Most of the world’s shark species have five gill slits; aptly named sixgills have six slits along the sides of their heads and are considered more primitive. Sixgills have been around since before dinosaurs roamed the earth. With their six gill slits and dimorphic teeth — which means the top teeth are different from the bottom — they bear a close resemblance to extinct shark species.
Big bodies, big appetites
Sixgills are the world’s third-largest predatory sharks; they’re comparable in size to great white sharks. Like great whites, sixgills are at the top of their food chain. Their prey includes dogfish, skates and bony fishes. In studies done off the coast of South Africa, sixgills were found to have seals and other marine mammals in their stomachs.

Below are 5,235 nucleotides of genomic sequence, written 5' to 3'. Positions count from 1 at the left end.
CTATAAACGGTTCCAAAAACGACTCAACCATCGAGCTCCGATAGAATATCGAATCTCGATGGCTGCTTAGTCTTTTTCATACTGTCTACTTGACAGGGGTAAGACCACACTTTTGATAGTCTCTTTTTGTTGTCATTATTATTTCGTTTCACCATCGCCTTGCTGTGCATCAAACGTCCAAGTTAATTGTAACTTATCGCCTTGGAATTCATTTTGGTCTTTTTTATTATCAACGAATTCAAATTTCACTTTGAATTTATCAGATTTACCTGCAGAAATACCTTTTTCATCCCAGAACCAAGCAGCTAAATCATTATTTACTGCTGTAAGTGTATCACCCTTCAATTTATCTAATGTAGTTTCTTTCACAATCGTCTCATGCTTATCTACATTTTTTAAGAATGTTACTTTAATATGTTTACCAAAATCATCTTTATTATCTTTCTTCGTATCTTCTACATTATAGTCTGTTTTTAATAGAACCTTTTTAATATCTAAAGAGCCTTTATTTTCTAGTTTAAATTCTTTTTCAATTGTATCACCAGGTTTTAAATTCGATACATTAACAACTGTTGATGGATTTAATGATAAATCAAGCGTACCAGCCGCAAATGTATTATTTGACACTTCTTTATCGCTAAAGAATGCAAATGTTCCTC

Increasing our knowledge: sixgill research at the
Sixgill sharks are elusive. They generally remain at deep depths and stay away from light. But, thanks the unique opportunity offered by their presence at shallow depths in Puget Sound — and even right under the Aquarium’s pier on Elliott Bay — we are able to study and learn more about our local population of sixgills. Through our research, we are attempting to answer some questions about their population dynamics, home range, breeding patterns and relationships with sixgill populations worldwide. For more information, visit our sixgill shark research page.